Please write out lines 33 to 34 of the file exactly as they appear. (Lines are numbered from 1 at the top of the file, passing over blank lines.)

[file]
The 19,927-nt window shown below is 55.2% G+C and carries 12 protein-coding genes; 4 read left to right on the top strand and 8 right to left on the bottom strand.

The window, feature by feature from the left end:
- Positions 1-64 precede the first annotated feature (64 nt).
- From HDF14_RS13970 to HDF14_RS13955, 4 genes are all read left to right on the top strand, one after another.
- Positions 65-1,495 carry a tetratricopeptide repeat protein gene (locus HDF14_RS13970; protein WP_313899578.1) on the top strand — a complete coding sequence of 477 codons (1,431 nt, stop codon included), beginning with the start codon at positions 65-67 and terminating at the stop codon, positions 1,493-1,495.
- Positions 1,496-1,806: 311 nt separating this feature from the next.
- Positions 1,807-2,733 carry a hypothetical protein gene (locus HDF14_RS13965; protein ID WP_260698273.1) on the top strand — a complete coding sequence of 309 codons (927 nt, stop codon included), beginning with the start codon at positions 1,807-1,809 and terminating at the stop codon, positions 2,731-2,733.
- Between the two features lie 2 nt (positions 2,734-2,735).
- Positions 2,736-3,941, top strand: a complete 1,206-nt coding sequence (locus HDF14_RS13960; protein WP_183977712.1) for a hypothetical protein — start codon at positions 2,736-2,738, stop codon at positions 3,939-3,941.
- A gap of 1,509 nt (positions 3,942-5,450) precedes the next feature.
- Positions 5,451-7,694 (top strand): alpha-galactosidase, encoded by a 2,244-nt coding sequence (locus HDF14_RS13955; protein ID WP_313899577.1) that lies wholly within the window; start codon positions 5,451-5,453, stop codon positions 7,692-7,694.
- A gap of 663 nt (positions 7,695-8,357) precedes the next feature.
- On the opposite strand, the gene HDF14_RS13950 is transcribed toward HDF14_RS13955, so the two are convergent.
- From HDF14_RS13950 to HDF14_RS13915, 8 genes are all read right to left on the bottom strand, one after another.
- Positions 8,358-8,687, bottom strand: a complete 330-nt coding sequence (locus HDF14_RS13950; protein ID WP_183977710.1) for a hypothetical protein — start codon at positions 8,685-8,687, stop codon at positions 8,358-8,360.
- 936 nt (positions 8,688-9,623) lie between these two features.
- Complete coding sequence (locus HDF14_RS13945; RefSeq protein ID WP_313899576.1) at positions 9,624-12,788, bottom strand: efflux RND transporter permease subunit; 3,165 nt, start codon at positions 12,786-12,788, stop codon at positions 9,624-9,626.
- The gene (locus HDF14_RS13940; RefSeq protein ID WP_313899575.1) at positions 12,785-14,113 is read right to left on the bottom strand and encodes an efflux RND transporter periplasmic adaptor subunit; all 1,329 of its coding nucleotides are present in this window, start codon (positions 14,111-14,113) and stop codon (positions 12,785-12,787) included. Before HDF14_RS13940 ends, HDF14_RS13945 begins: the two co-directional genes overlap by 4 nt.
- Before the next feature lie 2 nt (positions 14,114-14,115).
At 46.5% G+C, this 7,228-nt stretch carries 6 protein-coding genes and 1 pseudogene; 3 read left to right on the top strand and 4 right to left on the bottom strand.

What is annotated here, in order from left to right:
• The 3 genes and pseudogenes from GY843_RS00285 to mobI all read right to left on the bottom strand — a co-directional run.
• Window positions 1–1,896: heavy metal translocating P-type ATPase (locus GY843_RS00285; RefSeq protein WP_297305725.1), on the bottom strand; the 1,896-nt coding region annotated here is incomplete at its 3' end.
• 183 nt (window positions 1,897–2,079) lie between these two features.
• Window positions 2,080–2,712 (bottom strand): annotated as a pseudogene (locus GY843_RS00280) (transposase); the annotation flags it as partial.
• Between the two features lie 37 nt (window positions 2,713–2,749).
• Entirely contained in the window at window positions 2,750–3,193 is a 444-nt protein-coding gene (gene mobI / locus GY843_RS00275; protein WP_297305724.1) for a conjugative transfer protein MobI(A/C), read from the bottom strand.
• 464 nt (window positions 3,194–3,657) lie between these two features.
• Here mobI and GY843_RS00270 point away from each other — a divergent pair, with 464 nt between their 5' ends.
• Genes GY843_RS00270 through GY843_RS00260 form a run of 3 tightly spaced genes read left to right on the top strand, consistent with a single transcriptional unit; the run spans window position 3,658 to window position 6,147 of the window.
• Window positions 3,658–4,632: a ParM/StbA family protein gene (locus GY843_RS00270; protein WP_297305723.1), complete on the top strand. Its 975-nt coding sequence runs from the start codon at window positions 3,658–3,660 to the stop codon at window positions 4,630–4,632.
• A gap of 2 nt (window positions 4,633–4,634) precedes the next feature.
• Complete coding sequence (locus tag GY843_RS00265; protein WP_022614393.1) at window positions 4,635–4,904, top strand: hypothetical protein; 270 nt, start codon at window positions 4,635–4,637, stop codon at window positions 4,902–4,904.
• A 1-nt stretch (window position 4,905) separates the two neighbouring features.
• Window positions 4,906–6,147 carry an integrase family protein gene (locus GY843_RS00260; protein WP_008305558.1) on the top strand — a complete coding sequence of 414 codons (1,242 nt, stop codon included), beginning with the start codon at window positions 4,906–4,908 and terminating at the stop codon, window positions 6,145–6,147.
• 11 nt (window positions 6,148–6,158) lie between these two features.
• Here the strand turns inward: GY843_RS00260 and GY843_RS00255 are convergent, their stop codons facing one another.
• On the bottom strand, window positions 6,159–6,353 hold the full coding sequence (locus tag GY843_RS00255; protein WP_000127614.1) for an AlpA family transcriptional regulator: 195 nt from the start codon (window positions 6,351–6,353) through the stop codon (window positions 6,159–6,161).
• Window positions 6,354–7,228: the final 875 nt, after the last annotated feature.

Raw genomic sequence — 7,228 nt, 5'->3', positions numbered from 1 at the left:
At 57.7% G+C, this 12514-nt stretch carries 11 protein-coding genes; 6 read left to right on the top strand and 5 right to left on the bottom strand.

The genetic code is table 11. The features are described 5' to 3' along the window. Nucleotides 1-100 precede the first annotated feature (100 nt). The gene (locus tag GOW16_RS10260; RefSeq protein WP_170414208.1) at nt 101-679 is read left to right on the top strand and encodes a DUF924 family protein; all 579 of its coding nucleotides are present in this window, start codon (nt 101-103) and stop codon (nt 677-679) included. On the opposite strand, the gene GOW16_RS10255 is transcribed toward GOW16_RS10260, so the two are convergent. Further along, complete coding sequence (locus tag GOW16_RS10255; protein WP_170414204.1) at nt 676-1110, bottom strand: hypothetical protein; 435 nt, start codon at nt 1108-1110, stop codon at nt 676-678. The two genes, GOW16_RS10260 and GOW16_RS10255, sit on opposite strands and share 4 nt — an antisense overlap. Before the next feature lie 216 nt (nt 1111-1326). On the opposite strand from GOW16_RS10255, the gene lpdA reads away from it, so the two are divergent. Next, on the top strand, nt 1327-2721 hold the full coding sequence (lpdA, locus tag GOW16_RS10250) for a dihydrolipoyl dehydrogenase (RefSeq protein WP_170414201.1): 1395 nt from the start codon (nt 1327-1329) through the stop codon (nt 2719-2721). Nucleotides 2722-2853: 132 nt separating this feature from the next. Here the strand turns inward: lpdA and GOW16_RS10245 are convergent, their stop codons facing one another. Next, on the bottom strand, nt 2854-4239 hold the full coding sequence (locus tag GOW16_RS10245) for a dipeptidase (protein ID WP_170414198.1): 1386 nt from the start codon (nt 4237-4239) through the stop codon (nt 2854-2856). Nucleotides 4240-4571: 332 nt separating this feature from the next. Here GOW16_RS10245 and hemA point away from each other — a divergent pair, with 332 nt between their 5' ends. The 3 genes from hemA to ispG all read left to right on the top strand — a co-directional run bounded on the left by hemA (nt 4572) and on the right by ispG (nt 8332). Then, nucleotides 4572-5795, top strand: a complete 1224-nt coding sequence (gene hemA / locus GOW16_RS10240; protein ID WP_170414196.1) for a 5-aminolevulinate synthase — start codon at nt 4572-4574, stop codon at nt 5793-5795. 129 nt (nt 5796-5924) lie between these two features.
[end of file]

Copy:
• Complete coding sequence (locus tag GY843_RS00265; protein WP_022614393.1) at window positions 4,635–4,904, top strand: hypothetical protein; 270 nt, start codon at window positions 4,635–4,637, stop codon at window positions 4,902–4,904.
• A 1-nt stretch (window position 4,905) separates the two neighbouring features.